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President Museveni's simplicity: Part 7

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Added 30th January 2017 10:47 AM

Stream and river water is exposed ‘running’ water while lake water generally appears ‘stationary’.

President Museveni's simplicity:  Part 7

Stream and river water is exposed ‘running’ water while lake water generally appears ‘stationary’.


By Eng. Kant Ateenyi Kanyarusoke

In the last article, we saw that most rain water sinks into the ground and a portion gets trapped there as ground water which we can abstract in boreholes or in spring wells. We also said that there tends to exist some natural balance between ground water, wetlands and plant life on hills.

Our activities on any of these can offset that balance to our own detriment. Ground water abstraction, especially by boreholes precisely does this. The better approach would be to first let nature take its course: that is, let the water emerge out of the wet lands into streams, rivers and lakes then extract some of it from these exposed surfaces. This is the subject of this and the next article.

Surface Water - In Uganda, apart from those originating in the glaciers of Rwenzori (Semliki, Mpanga, Mubuku, etc.), rivers formed from streams which in turn came from several springs joining together.

Our lakes were initially empty big valleys (Victoria, Kioga, Wamala, etc.) and holes (Albert, Edward, George, Bunyonyi and a myriad of crater lakes) in the ground which were filled by rivers and ground water from surrounding wetlands. Thus, most of our river and lake water passed underground and, therefore, would be expected to have dissolved salts from rocks it passed through. But during rain, there is water which does not seep into the ground - running on the surface until it joins a stream or river or lake.

This, together with that directly falling on the river/lake, creates a beneficial diluting effect.  This is why most of our surface water is called ‘fresh water', making it much more superior for irrigation than ground water.

Stream and river water is exposed ‘running' water while lake water generally appears ‘stationary'. Sourcing of irrigation water from streams and rivers depends on the flow which in turn varies from month to month. How the water is extracted and used depends on whether the irrigated land is in a valley below the river or on a hill above it. In the first case, flood irrigation is used as described in Part 2 and explained in Part 4 of this series.

In the second case, however, the water must be pumped from the river. It may directly be used as in high flow spray irrigation or it may be stored first - to be used later using any of the irrigation methods of part 4.

Although use of river water looks simple, it is very controversial because its effects on downstream people and life can be immediate and spectacular. To appreciate this - particularly for Uganda - the reader could refer to the New Vision of July 15 - 28, 2013 Nile waters series.

Care must, therefore, be taken not to adversely affect downstream dwellers. Needless to say, river water extraction is only feasible for those farming on land adjacent the rivers/streams. In Figure 8, we summarise the possible actions on river water and their implications. Society needs to be prepared to handle those implications because all of them will somehow manifest. We will come back to them in later articles on ‘opportunities'.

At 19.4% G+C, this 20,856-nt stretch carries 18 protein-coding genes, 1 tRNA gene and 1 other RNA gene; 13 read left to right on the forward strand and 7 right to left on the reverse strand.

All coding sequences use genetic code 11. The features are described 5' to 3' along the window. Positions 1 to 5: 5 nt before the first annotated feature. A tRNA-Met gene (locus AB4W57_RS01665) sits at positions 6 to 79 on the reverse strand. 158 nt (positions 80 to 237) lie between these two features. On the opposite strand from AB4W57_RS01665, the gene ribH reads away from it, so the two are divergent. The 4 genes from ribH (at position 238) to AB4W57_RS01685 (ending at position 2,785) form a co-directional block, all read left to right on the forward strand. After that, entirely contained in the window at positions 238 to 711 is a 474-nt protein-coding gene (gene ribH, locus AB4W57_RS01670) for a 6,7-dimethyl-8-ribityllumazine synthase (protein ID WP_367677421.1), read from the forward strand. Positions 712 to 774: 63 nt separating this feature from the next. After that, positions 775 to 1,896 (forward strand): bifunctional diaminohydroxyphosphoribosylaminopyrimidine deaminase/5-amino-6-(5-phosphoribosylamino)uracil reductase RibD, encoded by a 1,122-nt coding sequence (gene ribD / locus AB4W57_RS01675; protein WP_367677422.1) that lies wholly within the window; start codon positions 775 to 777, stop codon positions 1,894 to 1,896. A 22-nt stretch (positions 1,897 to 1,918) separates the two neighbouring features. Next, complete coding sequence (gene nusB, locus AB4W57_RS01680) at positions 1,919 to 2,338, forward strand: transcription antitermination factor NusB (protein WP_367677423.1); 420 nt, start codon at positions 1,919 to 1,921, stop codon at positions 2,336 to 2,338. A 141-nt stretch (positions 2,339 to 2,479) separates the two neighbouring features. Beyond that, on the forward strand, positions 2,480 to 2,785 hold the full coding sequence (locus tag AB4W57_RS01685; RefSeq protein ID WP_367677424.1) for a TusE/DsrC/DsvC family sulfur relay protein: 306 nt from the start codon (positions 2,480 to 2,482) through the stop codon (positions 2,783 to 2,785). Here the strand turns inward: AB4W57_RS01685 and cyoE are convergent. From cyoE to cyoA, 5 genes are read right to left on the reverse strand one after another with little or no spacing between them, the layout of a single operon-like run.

Apart from digging ditches and possibly building storage wells/tanks, many of the activities in Figure 8 may be beyond the capabilities of Uganda's typical peasants. In that case, either the Government or a co-operative effort on their part could come in handy. Otherwise, they have to contend with manual fetching of water to irrigate seedlings only.

Pumping requires technical skills and a source of energy. In the villages, we could use solar energy in form of wind mills and solar panels. In some cases, where flow is fast, we could even use a modification of the ancient Romans' water wheel: please do not laugh it off - because this is feasible and infinitely better than ‘giving up' and continuing to procrastinate as some of Museveni-act critics are doing.

A radical way not shown in Figure 7 is to dam the river, essentially forming a ‘mini lake' from which water can be drawn as explained in the next article on lakes. This can only be done by government.

Figure 8: Using River water for irrigation - some actions and implications

I cannot leave rivers without talking about flood control. In Uganda, annual floods are common in Bugisu high lands, Teso-Tororo low lands and in Semuliki and Mubuku river systems of Rwenzori region. Osuret et al (2016) attributed Eastern Uganda floods to population pressure, poverty and poor farming practices.

An engineering way to control river floods is to construct raised barriers across the river without blocking it (we call them weirs - not dams).

These raise the upstream river level but reduce the flow rate over them.  Hence the river level after the submerged weir is kept almost within its normal banks, thus controlling the flooding. During the dry season, either the river can be diverted around the weir to sustain its normal flow or the raised level could be used as a ‘mini' lake water source to irrigate surrounding fields.

In Uganda's case, where building can - and should - be done in the dry seasons. In a later article, I advance an approach to doing this cheaply and gainfully. For now, we will leave rivers at that. In the next article, we look at surface water from lakes and mini lakes.

The writer is a pan Africanist Engineering Don and CEO of Progressive Africa Solar Engineering Pty Ltd. in Cape Town



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